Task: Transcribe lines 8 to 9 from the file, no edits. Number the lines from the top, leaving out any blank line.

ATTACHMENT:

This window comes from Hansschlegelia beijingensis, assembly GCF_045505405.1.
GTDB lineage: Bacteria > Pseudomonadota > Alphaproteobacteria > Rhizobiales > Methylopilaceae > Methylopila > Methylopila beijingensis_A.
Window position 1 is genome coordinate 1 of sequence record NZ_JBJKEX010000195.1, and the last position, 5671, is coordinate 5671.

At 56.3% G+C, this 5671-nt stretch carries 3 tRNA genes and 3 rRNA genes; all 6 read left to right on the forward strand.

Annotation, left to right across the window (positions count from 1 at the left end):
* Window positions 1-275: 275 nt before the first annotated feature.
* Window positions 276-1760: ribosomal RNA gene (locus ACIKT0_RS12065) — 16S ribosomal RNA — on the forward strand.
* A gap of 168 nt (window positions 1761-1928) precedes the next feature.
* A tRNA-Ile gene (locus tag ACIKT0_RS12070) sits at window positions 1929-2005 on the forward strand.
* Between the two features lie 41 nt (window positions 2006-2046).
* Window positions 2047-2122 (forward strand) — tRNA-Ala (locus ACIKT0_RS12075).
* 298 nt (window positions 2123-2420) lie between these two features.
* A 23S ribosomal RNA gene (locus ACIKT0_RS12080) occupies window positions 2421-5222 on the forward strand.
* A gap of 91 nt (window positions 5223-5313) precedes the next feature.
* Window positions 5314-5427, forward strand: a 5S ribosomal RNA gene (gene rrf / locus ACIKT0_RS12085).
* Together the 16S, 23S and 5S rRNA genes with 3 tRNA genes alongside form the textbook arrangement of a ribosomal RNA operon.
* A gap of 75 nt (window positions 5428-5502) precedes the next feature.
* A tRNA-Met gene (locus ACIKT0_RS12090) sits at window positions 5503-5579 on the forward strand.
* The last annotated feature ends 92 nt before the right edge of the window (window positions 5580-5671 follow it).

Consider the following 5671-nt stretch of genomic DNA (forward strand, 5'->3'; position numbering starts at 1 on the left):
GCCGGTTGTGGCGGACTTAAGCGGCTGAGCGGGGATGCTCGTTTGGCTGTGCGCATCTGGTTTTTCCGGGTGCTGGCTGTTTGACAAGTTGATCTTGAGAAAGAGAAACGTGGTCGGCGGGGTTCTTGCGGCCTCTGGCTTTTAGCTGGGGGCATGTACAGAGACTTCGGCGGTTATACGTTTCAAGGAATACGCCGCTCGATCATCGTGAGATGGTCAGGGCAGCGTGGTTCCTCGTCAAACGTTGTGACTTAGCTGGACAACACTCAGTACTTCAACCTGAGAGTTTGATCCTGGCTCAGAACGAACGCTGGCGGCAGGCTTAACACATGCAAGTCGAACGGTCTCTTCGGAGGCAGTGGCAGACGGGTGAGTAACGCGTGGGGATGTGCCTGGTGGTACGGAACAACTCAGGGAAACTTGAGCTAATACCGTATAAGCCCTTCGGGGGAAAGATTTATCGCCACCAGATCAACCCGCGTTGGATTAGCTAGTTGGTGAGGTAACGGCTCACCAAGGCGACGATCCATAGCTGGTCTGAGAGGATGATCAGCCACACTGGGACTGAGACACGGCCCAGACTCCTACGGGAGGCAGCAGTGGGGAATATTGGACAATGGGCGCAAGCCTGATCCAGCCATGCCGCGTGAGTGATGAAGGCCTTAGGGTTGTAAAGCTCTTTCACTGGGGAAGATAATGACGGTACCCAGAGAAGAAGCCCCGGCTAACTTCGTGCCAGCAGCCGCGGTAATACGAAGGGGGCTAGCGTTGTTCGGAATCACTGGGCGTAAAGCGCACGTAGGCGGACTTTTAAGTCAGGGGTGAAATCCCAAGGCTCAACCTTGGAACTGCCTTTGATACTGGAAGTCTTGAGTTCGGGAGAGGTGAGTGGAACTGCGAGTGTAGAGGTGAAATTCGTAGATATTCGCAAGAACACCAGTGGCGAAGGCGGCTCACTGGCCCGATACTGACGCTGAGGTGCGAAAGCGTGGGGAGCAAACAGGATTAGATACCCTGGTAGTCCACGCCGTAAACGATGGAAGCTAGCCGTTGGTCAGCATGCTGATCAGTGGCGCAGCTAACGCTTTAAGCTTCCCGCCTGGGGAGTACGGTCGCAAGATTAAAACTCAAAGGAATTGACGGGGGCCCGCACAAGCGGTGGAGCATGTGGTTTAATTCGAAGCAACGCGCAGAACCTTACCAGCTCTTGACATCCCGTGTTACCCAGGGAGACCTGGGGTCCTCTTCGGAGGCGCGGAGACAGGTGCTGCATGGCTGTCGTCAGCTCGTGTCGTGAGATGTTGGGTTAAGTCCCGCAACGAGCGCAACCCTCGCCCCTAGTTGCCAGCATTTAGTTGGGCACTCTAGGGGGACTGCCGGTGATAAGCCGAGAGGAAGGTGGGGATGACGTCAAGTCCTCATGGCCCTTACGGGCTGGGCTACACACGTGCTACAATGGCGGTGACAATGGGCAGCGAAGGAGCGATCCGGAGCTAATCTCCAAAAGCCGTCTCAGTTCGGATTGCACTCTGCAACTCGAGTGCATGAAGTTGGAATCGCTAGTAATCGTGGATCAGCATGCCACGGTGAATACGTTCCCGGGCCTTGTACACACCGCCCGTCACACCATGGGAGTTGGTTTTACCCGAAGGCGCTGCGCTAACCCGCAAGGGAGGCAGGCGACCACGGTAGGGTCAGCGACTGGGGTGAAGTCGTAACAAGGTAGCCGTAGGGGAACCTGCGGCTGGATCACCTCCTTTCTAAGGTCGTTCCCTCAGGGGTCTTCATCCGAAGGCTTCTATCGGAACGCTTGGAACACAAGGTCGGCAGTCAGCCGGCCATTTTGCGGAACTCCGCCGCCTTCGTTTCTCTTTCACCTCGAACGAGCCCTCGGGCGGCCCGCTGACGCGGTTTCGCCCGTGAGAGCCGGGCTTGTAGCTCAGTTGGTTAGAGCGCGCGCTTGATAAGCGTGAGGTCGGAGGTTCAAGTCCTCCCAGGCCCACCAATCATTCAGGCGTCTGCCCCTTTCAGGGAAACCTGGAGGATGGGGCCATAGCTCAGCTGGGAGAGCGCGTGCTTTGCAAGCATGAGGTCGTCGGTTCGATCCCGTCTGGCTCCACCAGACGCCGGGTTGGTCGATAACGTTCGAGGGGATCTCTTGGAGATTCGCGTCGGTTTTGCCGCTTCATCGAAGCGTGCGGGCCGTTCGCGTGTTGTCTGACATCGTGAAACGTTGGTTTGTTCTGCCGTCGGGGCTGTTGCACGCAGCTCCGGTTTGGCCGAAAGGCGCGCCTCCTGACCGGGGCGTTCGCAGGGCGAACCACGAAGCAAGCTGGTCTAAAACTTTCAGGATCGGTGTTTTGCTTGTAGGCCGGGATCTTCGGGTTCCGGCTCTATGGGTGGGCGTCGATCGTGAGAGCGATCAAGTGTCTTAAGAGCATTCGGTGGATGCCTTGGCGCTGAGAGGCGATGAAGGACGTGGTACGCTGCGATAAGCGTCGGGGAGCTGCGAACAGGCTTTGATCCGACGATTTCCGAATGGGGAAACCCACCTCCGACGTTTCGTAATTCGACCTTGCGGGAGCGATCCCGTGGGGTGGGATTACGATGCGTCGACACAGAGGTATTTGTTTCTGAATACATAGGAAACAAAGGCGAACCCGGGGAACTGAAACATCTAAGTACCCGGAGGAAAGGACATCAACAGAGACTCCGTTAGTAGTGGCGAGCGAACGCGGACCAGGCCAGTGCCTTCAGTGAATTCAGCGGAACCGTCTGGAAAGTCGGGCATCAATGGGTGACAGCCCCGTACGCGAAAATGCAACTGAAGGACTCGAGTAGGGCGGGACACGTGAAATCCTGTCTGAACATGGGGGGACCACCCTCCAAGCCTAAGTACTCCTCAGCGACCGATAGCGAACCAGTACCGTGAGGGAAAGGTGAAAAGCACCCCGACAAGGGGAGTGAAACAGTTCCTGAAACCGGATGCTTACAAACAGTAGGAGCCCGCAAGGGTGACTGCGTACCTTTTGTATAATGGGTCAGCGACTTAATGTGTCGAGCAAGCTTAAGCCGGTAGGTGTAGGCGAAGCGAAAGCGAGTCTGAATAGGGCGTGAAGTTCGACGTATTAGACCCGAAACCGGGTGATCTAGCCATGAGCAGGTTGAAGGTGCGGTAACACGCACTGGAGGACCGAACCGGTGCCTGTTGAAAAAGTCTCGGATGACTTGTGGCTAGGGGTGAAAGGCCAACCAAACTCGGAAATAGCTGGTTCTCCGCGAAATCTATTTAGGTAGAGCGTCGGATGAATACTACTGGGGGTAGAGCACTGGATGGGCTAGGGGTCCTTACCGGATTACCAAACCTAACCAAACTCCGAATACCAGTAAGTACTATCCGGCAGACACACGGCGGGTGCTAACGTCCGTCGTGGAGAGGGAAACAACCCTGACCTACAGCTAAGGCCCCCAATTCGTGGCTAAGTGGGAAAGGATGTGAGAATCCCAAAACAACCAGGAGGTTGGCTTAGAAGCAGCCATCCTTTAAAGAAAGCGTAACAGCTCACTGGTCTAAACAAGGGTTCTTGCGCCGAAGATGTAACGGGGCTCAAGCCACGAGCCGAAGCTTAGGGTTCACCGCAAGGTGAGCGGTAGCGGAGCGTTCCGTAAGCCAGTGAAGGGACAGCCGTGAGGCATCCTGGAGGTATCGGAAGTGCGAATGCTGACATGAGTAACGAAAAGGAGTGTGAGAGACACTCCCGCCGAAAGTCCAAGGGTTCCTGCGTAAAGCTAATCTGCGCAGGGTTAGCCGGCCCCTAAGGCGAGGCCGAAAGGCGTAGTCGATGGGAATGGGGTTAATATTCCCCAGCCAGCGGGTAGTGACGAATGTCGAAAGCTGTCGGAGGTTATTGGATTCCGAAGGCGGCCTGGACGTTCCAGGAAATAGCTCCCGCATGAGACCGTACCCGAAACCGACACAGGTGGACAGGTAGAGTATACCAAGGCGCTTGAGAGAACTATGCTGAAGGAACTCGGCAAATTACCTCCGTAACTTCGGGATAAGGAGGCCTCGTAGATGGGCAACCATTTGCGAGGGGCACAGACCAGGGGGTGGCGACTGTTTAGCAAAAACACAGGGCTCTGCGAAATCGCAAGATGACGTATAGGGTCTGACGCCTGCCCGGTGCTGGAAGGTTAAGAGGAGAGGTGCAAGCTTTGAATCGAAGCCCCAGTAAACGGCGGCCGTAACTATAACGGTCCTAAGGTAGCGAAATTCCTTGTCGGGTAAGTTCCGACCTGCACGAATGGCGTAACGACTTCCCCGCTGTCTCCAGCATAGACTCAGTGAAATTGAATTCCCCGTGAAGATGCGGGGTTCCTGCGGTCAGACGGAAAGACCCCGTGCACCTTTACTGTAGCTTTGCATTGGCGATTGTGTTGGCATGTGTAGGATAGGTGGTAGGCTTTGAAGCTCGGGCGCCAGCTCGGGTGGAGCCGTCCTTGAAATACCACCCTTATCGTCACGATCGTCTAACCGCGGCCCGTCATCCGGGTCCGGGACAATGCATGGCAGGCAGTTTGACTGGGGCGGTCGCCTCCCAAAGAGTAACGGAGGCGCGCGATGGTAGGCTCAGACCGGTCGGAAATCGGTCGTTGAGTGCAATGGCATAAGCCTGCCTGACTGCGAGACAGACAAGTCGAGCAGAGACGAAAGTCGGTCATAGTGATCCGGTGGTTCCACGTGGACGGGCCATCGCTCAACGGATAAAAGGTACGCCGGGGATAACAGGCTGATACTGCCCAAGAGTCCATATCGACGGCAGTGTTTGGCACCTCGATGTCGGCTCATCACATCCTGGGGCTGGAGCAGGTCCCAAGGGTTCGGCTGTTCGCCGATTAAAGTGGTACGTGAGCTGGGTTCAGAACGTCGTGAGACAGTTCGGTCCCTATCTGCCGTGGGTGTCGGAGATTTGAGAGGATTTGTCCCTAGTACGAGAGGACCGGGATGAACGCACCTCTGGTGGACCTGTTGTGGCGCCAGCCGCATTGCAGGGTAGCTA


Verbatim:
* A gap of 168 nt (window positions 1761-1928) precedes the next feature.
* A tRNA-Ile gene (locus tag ACIKT0_RS12070) sits at window positions 1929-2005 on the forward strand.